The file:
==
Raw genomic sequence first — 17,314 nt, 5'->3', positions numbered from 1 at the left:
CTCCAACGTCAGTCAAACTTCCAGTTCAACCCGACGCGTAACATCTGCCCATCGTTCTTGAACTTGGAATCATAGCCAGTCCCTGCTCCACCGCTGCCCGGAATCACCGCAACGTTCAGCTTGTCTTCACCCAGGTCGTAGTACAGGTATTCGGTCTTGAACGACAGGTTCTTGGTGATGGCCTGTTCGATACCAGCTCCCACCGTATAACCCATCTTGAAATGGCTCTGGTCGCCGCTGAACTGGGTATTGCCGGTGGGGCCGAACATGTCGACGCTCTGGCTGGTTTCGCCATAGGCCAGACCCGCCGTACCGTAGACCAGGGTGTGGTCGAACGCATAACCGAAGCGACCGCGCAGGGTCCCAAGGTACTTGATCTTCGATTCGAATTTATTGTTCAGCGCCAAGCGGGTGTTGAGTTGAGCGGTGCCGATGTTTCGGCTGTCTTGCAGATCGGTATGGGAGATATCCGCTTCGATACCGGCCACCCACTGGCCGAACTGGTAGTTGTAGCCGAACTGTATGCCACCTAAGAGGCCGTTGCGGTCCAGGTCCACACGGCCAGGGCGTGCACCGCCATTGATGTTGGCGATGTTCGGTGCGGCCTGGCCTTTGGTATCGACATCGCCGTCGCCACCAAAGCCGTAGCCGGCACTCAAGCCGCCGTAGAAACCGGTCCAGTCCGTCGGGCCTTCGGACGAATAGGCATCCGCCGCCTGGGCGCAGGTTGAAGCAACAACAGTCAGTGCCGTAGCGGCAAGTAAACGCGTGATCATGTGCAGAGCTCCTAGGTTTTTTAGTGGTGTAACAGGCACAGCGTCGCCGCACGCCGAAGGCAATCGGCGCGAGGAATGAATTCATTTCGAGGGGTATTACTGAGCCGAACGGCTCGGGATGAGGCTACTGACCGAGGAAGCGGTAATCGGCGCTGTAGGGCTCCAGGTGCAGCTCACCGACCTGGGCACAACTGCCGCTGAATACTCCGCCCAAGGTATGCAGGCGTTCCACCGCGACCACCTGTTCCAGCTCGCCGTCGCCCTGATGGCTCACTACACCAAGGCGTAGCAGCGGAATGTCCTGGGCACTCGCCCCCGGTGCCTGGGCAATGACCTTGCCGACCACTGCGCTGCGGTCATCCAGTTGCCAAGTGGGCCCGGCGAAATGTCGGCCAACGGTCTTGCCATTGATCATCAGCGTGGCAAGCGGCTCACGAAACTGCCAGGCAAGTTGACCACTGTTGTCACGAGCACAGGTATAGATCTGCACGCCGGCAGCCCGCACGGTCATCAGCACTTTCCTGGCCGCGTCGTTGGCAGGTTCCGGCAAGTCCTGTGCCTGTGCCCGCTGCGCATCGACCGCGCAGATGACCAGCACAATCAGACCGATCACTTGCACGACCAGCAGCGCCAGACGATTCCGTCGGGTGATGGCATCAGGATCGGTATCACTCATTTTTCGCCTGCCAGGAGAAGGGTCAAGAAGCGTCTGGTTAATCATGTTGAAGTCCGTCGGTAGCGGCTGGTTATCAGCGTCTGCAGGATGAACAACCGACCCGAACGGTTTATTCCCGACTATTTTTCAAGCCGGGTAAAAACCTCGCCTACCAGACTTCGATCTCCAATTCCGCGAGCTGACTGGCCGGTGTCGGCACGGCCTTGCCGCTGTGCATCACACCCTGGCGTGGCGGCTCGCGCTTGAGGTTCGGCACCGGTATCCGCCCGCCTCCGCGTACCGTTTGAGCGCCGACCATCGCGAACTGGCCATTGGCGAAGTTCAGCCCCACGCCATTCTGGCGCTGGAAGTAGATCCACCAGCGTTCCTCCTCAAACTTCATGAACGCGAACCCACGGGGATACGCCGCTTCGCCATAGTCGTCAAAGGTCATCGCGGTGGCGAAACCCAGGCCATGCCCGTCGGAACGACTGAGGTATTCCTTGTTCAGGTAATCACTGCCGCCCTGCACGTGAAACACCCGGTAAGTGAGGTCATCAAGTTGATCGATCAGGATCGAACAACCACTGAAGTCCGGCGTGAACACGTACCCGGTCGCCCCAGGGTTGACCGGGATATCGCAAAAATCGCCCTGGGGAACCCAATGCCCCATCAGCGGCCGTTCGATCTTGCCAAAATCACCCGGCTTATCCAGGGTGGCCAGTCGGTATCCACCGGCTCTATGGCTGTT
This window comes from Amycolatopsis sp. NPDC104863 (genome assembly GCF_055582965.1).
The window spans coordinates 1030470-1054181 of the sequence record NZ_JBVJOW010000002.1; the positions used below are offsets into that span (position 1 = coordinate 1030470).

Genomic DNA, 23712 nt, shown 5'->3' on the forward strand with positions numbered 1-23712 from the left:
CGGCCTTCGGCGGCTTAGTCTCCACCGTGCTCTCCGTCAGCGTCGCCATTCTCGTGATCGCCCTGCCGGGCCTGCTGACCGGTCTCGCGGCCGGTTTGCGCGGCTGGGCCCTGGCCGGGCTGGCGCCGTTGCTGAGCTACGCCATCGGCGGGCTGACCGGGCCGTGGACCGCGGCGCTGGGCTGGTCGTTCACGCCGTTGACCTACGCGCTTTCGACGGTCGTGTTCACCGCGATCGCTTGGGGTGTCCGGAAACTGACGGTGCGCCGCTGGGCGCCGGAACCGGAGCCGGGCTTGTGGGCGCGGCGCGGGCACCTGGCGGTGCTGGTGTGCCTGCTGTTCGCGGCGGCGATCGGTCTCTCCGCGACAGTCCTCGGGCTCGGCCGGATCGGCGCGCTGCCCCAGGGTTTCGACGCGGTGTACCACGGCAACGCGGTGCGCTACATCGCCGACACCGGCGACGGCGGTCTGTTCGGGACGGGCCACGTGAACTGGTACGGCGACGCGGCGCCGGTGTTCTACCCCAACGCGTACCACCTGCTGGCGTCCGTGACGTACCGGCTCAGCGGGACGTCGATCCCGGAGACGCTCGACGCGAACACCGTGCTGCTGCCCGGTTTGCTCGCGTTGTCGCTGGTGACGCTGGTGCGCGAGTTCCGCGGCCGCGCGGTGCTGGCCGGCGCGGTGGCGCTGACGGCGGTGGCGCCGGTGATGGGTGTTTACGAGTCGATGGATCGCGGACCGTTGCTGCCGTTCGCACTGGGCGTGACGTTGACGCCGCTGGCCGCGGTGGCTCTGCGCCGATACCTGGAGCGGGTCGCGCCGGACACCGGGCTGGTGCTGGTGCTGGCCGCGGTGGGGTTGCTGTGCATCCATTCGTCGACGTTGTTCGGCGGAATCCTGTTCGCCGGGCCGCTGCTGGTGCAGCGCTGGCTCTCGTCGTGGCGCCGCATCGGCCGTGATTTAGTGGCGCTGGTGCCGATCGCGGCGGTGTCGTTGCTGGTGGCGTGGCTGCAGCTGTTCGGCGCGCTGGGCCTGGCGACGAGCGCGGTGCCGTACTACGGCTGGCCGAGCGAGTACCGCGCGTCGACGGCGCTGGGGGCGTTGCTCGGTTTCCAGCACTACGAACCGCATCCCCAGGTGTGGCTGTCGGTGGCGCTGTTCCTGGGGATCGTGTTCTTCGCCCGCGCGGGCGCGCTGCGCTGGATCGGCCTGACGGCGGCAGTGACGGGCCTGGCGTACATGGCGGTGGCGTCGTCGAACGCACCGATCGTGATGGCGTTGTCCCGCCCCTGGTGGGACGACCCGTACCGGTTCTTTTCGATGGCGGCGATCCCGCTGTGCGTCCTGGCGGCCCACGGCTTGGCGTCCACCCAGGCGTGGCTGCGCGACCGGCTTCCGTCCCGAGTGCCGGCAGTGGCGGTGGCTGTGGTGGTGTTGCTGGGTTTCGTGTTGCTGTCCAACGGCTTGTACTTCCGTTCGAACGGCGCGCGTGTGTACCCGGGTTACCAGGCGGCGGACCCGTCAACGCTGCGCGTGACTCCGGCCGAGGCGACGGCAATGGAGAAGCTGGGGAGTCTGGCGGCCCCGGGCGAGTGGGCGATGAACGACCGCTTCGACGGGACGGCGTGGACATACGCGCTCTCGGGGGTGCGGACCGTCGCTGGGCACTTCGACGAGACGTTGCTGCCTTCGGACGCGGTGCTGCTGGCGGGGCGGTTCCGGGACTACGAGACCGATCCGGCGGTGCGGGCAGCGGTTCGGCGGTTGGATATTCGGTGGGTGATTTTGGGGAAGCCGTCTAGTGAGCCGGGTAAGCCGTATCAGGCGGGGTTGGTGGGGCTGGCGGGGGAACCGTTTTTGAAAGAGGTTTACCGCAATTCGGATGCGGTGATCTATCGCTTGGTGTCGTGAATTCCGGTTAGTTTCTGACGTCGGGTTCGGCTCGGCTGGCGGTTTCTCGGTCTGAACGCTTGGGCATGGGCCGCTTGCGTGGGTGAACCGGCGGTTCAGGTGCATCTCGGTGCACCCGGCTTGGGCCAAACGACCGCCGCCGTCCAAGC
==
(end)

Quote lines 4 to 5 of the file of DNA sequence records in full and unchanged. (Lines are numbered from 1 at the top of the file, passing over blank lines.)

The window spans coordinates 1030470-1054181 of the sequence record NZ_JBVJOW010000002.1; the positions used below are offsets into that span (position 1 = coordinate 1030470).

Genomic DNA, 23712 nt, shown 5'->3' on the forward strand with positions numbered 1-23712 from the left: